Timberwolves fans got some positive news last week when Spanish point guard Ricky Rubio—who was drafted by Minnesota with the fifth pick in the 2008 draft—agreed to play for the Wolves for the 2011-12 season.
By agreeing to a deal with Rubio, the franchise finally has what looks to be a franchise point guard. Despite what people think of Rubio, he has the floor vision of upper echelon floor generals and excellent size at 6'4" with a 6'9" wingspan.
The head coaching position is still uncertain as to whether or not general manager David Kahn will bring Kurt Rambis back.
Despite the uncertainty surrounding the team, there are still a few positives.
One I already named is Rubio, whom Wolves fans have waited two years and have had to endure all sorts of speculation on if he'll ever actually don a Minnesota jersey.
Two is Kevin Love. The league's most improved player averaged 20 points and 15 rebounds per game last season as he took his game to the next level. With Love and Rubio, the Wolves can form a deadly pick and roll combination.
Minnesota also has other young talent in Michael Beasley and Wes Johnson. Last year, was both players' first year on the Wolves, and there is room for improvement with each.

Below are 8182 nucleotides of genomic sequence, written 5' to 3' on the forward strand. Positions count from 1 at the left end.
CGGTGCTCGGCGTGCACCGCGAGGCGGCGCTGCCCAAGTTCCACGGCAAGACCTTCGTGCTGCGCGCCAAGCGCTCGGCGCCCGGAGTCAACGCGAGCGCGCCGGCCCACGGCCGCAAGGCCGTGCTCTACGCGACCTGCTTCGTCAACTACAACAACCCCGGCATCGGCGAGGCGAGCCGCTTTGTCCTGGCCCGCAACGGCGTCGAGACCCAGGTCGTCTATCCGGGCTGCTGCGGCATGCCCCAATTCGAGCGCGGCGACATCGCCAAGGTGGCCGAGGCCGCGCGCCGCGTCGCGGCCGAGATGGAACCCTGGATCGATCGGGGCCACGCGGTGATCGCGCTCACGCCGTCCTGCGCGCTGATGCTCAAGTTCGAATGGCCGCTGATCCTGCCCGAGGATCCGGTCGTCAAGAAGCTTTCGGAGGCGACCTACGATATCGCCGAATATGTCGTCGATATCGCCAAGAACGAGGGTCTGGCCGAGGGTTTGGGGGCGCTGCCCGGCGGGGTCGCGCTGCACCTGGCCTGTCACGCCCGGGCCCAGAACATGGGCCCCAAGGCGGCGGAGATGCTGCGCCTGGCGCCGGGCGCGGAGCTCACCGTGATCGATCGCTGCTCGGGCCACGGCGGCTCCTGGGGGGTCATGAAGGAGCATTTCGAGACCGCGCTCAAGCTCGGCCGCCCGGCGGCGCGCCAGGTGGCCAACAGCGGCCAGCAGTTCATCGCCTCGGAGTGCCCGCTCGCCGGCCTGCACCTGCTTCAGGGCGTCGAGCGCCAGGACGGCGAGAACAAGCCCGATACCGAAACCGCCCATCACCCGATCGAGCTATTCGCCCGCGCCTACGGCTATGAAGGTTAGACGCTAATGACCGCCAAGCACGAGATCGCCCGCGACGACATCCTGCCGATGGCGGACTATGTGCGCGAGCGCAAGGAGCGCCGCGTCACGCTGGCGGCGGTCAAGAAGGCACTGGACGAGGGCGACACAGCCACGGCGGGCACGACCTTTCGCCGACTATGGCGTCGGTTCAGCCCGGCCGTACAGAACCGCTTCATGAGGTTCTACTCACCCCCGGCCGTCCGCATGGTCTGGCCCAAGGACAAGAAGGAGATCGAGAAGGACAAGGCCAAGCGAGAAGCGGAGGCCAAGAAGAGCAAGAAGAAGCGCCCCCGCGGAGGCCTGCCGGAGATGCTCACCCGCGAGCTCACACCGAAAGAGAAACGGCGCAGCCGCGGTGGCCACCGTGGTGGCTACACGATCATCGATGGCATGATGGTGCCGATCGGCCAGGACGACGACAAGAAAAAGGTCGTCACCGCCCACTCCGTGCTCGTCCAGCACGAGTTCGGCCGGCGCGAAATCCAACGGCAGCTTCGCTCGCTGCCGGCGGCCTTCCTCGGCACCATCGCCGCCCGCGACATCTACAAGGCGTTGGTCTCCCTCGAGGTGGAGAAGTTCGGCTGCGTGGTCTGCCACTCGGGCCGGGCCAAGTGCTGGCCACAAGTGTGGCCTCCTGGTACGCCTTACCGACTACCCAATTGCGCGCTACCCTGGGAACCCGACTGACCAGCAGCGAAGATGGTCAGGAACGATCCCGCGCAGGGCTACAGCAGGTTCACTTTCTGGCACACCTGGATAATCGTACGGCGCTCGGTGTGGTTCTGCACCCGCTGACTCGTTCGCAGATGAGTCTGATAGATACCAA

With Beasley, he tended to be a ball stopper, and after an ankle injury in January, seemed to lose a lot of effectiveness as an offensive player. It is still unsure if Beasley can be a full-time small forward or a tweener player.
Wes Johnson is a 6'7" leaper who has excellent range on his jump shot and is an above-average defender. Wes tended to be somewhat hesitant in his role in the offense.
With Rubio spreading the floor, he can find open jump shooters such as Johnson and Beasley and Love.
The Timberwolves acquired swingman Martell Webster from Portland last draft night, and Webster seems best suited as a sixth man.
Wes Johnson might not have the dribbling skills or aggressiveness to be a full-time shooting guard, which leaves the Wolves with some options.
Duke point guard Kyrie Irving and Arizona forward Derrick Williams are the consensus top-two players in the 2011 NBA draft.
Assuming Irving goes No. 1 overall to the Cleveland Cavaliers, that leaves Williams to the Wolves.
Williams is a 6'9" super athletic forward, that dominated his sophomore season in Arizona and led the Wildcats to the Elite Eight in the NCAA tournament.
However, scouts are unsure as to if Williams can be a small forward or power forward in the pros. The Wolves have a glut of players that are already on the team in Williams spot.
Beasley is pretty much the same player as Williams, and the change of scenery on the Wolves seemed to be good for the former No. 2 overall pick. Beasley averaged close to 20 points per game last year, and I don't see why the Wolves would give up on him when he's shown he can be an elite scorer in this league for an unproven rookie.
Johnson can also play the small forward position, and Kevin Love is firmly entrenched as the starting power forward position.
The Wolves also traded for 6'11" Anthony Randolph who can play the 3, 4 or 5-positions. It just doesn't seem like the stars are aligned for Minnesota to end up with Williams.